The Dubai Air Show 2017 had made big news after indications emerged of the US opening up to discuss the sale of its newest fighter jet – the F-35s to its ally UAE. However, the talks for the acquisition of the much-coveted fighter jet by the gulf nation lost steam for inexplicable reasons.
It was not until November last year that it became clear the United States was not going ahead with the potential sale of Lockheed Martin’s F-35 joint strike fighter when the Pentagon’s head of acquisition confirmed it to the media.
The new geopolitical developments have led the White House to now agree to the sale of the top-of-the-line F-35 fighter jets to the United Arab Emirates after its recognition of Israel. The deal is potentially going to shift the regional power balance, according to a US lawmaker.
The Trump administration has reportedly notified the Congress on the sale, which would “significantly change the military balance in the Gulf and affect Israel’s military edge,” Al Jazeera reported, quoting Representative Eliot Engel, a Democrat who leads the House Foreign Affairs Committee.
Israel, which seemed to be reluctant at the US selling the most advanced fighter jet platform to the country, has now softened its stance after UAE agreed to establish full bilateral relations between the two countries.
The proposal is backed by the US State Department; however, it still faces many hurdles domestically, with American concerns about how it might affect Israel’s so-called “qualitative military edge” in the Middle East.
Global Defence Technology quoted the US House Foreign Affairs Committee on the issue, saying, “This technology would significantly change the military balance in the Gulf and affect Israel’s military edge.”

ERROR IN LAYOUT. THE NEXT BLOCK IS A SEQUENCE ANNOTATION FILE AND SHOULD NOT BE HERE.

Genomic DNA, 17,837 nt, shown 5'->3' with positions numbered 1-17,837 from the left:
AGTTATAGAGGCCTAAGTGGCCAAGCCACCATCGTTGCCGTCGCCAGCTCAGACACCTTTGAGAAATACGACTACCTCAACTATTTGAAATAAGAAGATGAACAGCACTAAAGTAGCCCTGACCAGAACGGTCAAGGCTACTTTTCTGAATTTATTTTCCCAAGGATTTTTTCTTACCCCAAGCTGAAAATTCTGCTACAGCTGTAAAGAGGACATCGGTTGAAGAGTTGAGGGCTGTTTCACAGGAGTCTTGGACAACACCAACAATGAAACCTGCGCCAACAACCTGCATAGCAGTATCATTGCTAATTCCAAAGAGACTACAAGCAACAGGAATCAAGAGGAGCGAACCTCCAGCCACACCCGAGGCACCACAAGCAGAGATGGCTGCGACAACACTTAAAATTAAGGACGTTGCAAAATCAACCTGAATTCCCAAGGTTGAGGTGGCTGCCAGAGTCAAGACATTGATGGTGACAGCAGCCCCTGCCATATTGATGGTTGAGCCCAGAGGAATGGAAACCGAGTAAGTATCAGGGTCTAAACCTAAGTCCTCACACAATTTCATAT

“The F-35 Joint Strike Fighter is a game-changing stealth platform boasting advanced strike capability and unique sensor technology. The export of this aircraft requires very careful consideration and Congress must analyze all of the ramifications. Rushing these sales is not in anyone’s interest.”
Over these years, the gulf nation was also in talks with Russia to acquire its Su-35 super-maneuverable fighter jet. In fact, Russia was on the verge of selling more than a squadron of advanced Su-35S Flanker-E fighter jets to the United Arab Emirates.
However, the deal could not fructify with the UAE dithering over its geopolitical implications. Russia had offered to sell even the advanced combat jet Su-57 to UAE, also offering opportunities to produce certain components of the fighter in the country itself.
Russia reiterated its offer more aggressively after the US last year in November indicated it was not holding any talks about the sale of F-35s to the Gulf country. However, with the Trump administration finally giving its approval to the sale, it’s clear the Su-35 is off the table for UAE.
Su-35 vs F35
The Russian fourth-generation Su-35 and the American fifth-generation F-35 fighter are among the two most advanced jets in operation today. Despite being a fourth-generation jet, Su-35 is compared with the stealth fifth-generation F-35 for several reasons.
The Su-35 is a real 4 ++ generation fighter; and the only thing that puts it in the fourth generation is its lack of stealth technology. When you compare the features of each jet, it is very hard to compare which will win considering both have exceptional and similar indicators.